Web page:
Victoria-based artist Aileen Penner says Harrison is the perfect place for her to examine relationships between humans and nature. (Submitted)

Victoria artist plans to explore themes of nature and human interference during Harrison residency

Aileen Penner taking up artist in residence position at Ranger Station Art Gallery

Aileen Penner has a taxidermied rat and a new home at the Ranger Station Art Gallery.

The Victoria-based artist is starting a year as the artist in residence at the local gallery where she will work on a series of mixed media, collaged panels and sculptures that examine the role of humans in impacting, collecting and retelling the stories of nature.

What exactly does a rat have to do with any of that? Well, it’s still up in the air.

“Right now the rat is a professor and he’s going to be in a chem lab with jars full of of little people,” Penner said, adding that she can’t be sure exactly how the art will unfold.

That’s because during her year in Harrison, Penner is centering her work around a quote attributed to author Jon Mooallem that states, in part, “…We are everywhere in the wilderness with white gloves on, directing traffic.”

“My year kind of aims to look at that,” says Penner. “Is that true? If so, why is that happening and what are we going to do about that?

“The only thing I really know is that I’m going to play with the idea of the natural history museum – so the idea that these things that we call nature are behind glass in museums,” she added.

“I’m going to do a series of small, sculptural dioramas looking at people looking at nature…I really wanted to work on this specific project in nature, so this was a great opportunity for me. Hopefully I can create a body of work that reflects that.”

Trained formally as a writer and poet, Penner often mixes words with visual art. But she says that in general, being a writer influences her visual work.

“I’m always kind of observing and watching and listen closely to what I see. That really informs the visual art.”

As an artist, Penner defies convention, both in the conceptual and physical elements of her work.

She’s an “encaustic” painter, meaning she uses heated, pigmented beeswax to paint.

“I love it because it’s very textural…it’s very visual and surreal,” she explained.

Penner’s work has been exhibited at the Fortune Gallery, the North Vancouver Community Art Gallery, Gulf of Georgia Cannery in Steveston and the VIVO Media Arts Centre in Vancouver. Over the summer she was the artist in residence at Camosun College where she created a series of ‘cyanotypes’ for a solo show.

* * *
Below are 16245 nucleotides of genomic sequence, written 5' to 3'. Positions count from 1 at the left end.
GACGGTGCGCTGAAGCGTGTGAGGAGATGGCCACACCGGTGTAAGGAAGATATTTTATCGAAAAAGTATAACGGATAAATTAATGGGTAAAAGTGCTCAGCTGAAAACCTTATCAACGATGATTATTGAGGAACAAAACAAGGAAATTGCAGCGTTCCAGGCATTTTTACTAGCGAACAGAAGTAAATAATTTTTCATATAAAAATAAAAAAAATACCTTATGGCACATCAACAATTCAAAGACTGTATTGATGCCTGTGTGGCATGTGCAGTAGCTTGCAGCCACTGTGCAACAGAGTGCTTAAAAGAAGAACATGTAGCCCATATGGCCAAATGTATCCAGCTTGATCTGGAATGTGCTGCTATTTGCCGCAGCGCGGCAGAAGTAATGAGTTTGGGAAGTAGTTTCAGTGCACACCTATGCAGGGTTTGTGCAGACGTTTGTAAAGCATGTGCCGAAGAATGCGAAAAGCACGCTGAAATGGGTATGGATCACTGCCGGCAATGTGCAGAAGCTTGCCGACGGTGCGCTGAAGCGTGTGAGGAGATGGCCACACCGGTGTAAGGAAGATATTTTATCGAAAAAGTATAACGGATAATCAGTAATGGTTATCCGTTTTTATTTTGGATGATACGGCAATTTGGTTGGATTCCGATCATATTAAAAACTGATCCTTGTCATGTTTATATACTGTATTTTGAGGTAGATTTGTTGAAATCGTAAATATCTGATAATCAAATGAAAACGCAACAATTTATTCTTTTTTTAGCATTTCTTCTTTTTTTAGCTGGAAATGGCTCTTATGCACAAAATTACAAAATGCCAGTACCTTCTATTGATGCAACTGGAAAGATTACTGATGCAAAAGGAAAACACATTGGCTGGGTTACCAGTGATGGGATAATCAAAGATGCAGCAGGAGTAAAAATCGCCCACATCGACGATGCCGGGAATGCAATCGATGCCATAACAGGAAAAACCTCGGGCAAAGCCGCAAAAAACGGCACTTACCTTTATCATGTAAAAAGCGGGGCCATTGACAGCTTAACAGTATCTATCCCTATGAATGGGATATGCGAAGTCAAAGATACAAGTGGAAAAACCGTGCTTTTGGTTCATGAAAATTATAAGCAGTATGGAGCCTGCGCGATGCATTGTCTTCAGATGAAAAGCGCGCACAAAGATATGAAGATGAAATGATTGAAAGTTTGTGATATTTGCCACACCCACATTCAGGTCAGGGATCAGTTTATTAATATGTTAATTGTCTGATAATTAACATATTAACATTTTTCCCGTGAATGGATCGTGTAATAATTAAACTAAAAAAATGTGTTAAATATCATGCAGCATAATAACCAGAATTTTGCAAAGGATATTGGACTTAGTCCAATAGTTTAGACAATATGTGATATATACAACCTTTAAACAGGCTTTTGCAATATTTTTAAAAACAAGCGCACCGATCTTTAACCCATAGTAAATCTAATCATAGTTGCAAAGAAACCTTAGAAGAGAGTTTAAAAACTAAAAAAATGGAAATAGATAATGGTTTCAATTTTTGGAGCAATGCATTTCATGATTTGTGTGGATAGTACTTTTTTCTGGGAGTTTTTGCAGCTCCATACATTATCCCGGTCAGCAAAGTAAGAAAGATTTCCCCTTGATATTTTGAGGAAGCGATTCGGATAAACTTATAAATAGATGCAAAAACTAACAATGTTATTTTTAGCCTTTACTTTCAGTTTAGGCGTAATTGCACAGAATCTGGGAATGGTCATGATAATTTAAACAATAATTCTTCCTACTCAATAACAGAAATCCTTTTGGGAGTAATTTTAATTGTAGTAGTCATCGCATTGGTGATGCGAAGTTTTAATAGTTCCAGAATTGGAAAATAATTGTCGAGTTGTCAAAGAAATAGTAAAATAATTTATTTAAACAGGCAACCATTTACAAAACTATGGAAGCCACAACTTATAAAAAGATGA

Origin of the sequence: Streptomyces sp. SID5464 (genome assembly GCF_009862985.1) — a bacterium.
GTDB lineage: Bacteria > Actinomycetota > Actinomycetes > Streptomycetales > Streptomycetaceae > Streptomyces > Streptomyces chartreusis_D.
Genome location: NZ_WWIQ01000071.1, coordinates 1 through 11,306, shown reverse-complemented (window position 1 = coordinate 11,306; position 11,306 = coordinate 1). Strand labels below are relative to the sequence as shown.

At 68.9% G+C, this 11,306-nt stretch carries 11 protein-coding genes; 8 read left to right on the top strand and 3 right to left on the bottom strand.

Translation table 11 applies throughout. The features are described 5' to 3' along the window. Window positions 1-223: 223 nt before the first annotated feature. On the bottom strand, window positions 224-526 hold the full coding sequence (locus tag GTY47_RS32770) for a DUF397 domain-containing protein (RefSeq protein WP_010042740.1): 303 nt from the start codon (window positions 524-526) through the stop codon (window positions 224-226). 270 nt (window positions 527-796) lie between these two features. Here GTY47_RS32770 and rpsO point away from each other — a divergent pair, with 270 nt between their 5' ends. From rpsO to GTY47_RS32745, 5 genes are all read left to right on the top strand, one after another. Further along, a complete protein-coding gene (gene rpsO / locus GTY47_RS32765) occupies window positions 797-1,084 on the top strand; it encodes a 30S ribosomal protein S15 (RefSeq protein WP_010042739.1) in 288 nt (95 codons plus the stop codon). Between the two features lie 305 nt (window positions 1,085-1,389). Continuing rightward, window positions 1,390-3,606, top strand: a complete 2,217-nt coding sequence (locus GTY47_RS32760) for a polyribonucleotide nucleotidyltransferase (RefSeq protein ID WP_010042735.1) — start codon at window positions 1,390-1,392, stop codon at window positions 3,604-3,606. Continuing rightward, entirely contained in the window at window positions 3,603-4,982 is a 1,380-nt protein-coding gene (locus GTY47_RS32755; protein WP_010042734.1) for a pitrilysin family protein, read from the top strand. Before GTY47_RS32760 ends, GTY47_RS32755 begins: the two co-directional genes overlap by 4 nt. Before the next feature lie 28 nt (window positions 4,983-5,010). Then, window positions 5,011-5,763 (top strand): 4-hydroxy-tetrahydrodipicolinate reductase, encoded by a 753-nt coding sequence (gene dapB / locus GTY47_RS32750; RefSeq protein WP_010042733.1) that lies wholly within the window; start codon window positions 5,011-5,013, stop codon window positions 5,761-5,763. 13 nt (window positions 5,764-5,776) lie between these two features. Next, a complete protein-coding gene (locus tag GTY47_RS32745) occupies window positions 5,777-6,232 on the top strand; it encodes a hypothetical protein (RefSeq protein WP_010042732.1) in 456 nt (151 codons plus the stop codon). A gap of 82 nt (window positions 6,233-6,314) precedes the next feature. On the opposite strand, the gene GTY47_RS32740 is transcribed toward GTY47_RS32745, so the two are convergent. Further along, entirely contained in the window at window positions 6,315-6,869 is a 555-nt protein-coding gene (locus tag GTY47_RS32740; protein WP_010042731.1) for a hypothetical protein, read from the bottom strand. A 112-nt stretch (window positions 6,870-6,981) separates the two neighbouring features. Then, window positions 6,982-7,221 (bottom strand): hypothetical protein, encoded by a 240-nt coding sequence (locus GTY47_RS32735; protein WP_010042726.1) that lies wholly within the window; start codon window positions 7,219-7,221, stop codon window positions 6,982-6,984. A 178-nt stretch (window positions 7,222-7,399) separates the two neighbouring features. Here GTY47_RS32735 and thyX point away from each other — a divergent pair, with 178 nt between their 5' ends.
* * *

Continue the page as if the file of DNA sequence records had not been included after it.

Cyanotypes, she explained, are created with an alternative photography process where a digital negative is printed out and placed onto clear film. After coating a piece of paper with light-sensitive chemicals, the negative is placed on top of the paper and exposed to sunlight for a pre-determined period of time.

“When you wash it out, what’s left is a beautiful, deep, deep blue and white image that’s basically a photograph but it’s also an original print,” she said.

Penner’s fearless use of atypical mediums mirrors her approach to facing some of society’s most difficult topics.

Her past work has focused on themes of death and loss. Having lost her own father at a young age, Penner understands the complexities of personal grief, but her art also explores larger “collective grief.”

“I’m sort of connected to that experience of loss personally, but I also really feel that we need to talk about it collectively. Not just human loss, but loss of species, loss of culture, loss of identities,” she said.

As an example, Penner mentions a pod of the southern resident orca population that has been in the news frequently as the whale’s face death and illness. The mother of a dead orca calf carried the body of her child on her back for weeks, breaking the hearts of people across the province.

Related: Orca’s tour of grief over after carrying dead calf around for nearly 3 weeks

But that grief is not new for people who have known about the pod and are fighting the climate change that’s destroying the habitats of species across the world.

“A lot of people who are close to that pod have been grieving their loss for years because we all know they’re dying,” Penner said. “I use a lot of concrete with my sculptures because it’s sort of representative of the heaviness around climate change…It almost feels like we can’t do anything about it but there’s the still the feeling that we’re not doing enough or we cant do enough.”

Penner will no doubt continue to create thought-provoking, norm-challenging work during her stay in Harrison.

Stay tuned for dates of a series of encaustic painting workshops Penner plans to host for those curious about the unique painting method.

Related: Solitude of Harrison provides focus for artist

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